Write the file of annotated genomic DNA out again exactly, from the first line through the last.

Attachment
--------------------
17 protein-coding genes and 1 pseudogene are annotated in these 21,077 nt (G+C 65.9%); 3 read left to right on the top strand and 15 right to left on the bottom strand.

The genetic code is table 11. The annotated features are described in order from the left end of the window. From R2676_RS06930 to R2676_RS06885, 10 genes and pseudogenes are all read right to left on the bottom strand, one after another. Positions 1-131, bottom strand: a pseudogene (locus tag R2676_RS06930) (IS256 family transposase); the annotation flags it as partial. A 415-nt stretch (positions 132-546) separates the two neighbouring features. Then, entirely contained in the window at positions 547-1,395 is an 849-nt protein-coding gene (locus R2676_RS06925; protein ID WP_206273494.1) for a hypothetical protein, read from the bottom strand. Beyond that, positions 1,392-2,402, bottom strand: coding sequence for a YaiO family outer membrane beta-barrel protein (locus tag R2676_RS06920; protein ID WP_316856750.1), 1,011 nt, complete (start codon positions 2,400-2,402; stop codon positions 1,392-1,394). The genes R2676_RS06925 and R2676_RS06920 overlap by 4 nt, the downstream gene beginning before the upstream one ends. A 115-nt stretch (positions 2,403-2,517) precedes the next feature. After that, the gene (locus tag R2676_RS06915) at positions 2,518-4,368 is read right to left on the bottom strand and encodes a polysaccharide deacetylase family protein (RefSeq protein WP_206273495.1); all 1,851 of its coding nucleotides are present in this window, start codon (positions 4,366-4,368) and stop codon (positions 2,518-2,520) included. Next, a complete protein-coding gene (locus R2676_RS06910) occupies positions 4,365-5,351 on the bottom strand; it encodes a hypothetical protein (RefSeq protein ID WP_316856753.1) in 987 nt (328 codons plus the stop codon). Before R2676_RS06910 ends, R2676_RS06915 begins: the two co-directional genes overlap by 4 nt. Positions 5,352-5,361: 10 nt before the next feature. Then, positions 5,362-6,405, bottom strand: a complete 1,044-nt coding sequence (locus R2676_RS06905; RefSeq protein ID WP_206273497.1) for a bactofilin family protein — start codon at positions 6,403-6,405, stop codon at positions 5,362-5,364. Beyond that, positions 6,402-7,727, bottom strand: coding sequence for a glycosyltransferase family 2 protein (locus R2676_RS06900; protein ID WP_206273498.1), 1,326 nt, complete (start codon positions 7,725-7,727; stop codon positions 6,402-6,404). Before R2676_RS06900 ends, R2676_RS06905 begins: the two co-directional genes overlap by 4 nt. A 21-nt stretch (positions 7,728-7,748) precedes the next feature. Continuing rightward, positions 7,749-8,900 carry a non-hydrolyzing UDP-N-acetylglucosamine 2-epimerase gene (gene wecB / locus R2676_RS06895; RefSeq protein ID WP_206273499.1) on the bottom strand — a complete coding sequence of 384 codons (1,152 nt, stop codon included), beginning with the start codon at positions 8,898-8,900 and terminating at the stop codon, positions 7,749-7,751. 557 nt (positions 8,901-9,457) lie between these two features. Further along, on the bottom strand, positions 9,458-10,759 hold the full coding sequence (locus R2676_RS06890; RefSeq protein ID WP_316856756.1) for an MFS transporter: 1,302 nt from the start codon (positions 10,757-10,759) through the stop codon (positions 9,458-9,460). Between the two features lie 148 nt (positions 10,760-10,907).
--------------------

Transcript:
17 protein-coding genes and 1 pseudogene are annotated in these 21,077 nt (G+C 65.9%); 3 read left to right on the top strand and 15 right to left on the bottom strand.

The genetic code is table 11. The annotated features are described in order from the left end of the window. From R2676_RS06930 to R2676_RS06885, 10 genes and pseudogenes are all read right to left on the bottom strand, one after another. Positions 1-131, bottom strand: a pseudogene (locus tag R2676_RS06930) (IS256 family transposase); the annotation flags it as partial. A 415-nt stretch (positions 132-546) separates the two neighbouring features. Then, entirely contained in the window at positions 547-1,395 is an 849-nt protein-coding gene (locus R2676_RS06925; protein ID WP_206273494.1) for a hypothetical protein, read from the bottom strand. Beyond that, positions 1,392-2,402, bottom strand: coding sequence for a YaiO family outer membrane beta-barrel protein (locus tag R2676_RS06920; protein ID WP_316856750.1), 1,011 nt, complete (start codon positions 2,400-2,402; stop codon positions 1,392-1,394). The genes R2676_RS06925 and R2676_RS06920 overlap by 4 nt, the downstream gene beginning before the upstream one ends. A 115-nt stretch (positions 2,403-2,517) precedes the next feature. After that, the gene (locus tag R2676_RS06915) at positions 2,518-4,368 is read right to left on the bottom strand and encodes a polysaccharide deacetylase family protein (RefSeq protein WP_206273495.1); all 1,851 of its coding nucleotides are present in this window, start codon (positions 4,366-4,368) and stop codon (positions 2,518-2,520) included. Next, a complete protein-coding gene (locus R2676_RS06910) occupies positions 4,365-5,351 on the bottom strand; it encodes a hypothetical protein (RefSeq protein ID WP_316856753.1) in 987 nt (328 codons plus the stop codon). Before R2676_RS06910 ends, R2676_RS06915 begins: the two co-directional genes overlap by 4 nt. Positions 5,352-5,361: 10 nt before the next feature. Then, positions 5,362-6,405, bottom strand: a complete 1,044-nt coding sequence (locus R2676_RS06905; RefSeq protein ID WP_206273497.1) for a bactofilin family protein — start codon at positions 6,403-6,405, stop codon at positions 5,362-5,364. Beyond that, positions 6,402-7,727, bottom strand: coding sequence for a glycosyltransferase family 2 protein (locus R2676_RS06900; protein ID WP_206273498.1), 1,326 nt, complete (start codon positions 7,725-7,727; stop codon positions 6,402-6,404). Before R2676_RS06900 ends, R2676_RS06905 begins: the two co-directional genes overlap by 4 nt. A 21-nt stretch (positions 7,728-7,748) precedes the next feature. Continuing rightward, positions 7,749-8,900 carry a non-hydrolyzing UDP-N-acetylglucosamine 2-epimerase gene (gene wecB / locus R2676_RS06895; RefSeq protein ID WP_206273499.1) on the bottom strand — a complete coding sequence of 384 codons (1,152 nt, stop codon included), beginning with the start codon at positions 8,898-8,900 and terminating at the stop codon, positions 7,749-7,751. 557 nt (positions 8,901-9,457) lie between these two features. Further along, on the bottom strand, positions 9,458-10,759 hold the full coding sequence (locus R2676_RS06890; RefSeq protein ID WP_316856756.1) for an MFS transporter: 1,302 nt from the start codon (positions 10,757-10,759) through the stop codon (positions 9,458-9,460). Between the two features lie 148 nt (positions 10,760-10,907).